Green, amber or red light for data quality

Accurate statistics on food and agriculture are critical for governments trying to understand this key economic sector and predict and plan its future. FAO has the world's largest collection of such statistics, which pour into the Organization's headquarters in Rome from many countries, having been collected in myriad ways and with varying levels of care. How does the Organization vouch for their accuracy?

An important FAO initiative -- the first of its kind -- now rates each country's data quality, giving it a green light for good, amber for "use with caution" or a red light for poor. The database, called ABCDQ, helps users evaluate data quality with background information such as the source of country data, for example, whether it is collected by census, sampling or from administrative records or even expert judgement. In addition to each country's collection methods, the database also contains an overview of which crops and livestock are covered, data formats and periodicity. Finally, contact names and details of government statisticians are provided so a determined researcher may contact the data owner directly to investigate further.

"The demand for agricultural statistics is enormous -- over 19 million records were downloaded from FAOSTAT, FAO's online statistical database, during last July alone," says Ted Gillin, who is in charge of basic agricultural data at FAO. "Our customers are not only governments but universities, students and the private sector."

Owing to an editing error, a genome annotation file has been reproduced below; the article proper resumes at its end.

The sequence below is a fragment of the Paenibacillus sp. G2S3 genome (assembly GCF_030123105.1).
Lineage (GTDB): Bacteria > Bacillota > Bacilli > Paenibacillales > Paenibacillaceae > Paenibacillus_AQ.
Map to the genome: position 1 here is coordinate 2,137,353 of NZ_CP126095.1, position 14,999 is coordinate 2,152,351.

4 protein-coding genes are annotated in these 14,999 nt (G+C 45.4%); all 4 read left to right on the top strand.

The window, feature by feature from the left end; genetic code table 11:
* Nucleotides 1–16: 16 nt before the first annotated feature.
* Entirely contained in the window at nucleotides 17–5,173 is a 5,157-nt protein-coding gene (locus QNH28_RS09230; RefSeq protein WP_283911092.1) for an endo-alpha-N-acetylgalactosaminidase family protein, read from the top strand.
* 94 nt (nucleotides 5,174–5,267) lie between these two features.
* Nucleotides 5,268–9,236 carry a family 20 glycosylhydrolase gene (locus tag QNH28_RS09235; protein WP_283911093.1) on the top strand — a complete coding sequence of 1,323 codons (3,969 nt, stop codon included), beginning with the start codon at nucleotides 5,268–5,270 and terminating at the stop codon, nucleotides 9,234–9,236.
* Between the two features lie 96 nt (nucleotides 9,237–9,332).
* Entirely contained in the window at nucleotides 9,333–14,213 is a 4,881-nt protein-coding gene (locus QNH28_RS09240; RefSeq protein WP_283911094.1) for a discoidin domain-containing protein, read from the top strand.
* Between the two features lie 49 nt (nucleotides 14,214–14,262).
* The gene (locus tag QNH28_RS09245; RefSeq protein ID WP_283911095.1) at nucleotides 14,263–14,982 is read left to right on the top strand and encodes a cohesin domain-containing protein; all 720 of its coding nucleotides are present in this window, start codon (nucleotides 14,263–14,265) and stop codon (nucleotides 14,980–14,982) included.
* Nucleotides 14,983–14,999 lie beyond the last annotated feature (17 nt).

"We are attempting with ABCDQ to grade the data, and we invite feedback on our ratings," he says. "Our purpose is to give data users all the background they need to weigh the quality and completeness of the numbers but also to encourage countries to improve their rating."

In a few months, FAO will turn over responsibility for updating ABCDQ to government ministries of agriculture and statistics offices in the countries themselves. Statisticians will access the database using a password and update their own numbers and background information -- and give themselves a green, amber or red light for quality. "We have faith in our member countries' ability to rate their own statistics fairly," says Mr Gillin. "And we are always here to assist governments in assessing their data-gathering activities."

28 January 2002

Visit ABCDQ
FAOSTAT: one million records at your fingertips
See the latest data in easy-to-read chart format
World Agricultural Information Centre
FAO's Statistics Division


 

FAO Director General paid tribute to the late President of Senegal

The former President of the Republic of Senegal, Léopold Sedar Senghor, died on 20 December 2001 at the age of 95. He was a poet of international repute and Senegal's first President after independence from France in 1960, a post he held for 20 year. Click here for the tribute FAO Director General Jacques Diouf paid to the President Senghor on his 90th birthday (only available in French).

28 December 2001

FAO Director General Jacques Diouf's tribute to late President Senghor


FAO, partner for peace in Colombia

Over the next five years (2002-2007), FAO will support the Government of Colombia in implementing a US$60 million integrated rural development programme to foster the peace process in the country. The initial three-year phase is funded by the Governments of the Netherlands and Colombia.

"The road to peace in Colombia passes through its rural development," explains Jorge Rincón, FAO technical supervisor for the programme. "Rural families and small producers in Colombia face serious constraints. They have limited use of and access to land, limited access to services such as credit and technical assistance, limited access to social services and basic infrastructure, such as houses and electricity. Moreover, the ongoing conflict is causing internal displacements and increased cultivation of coca and opium poppies."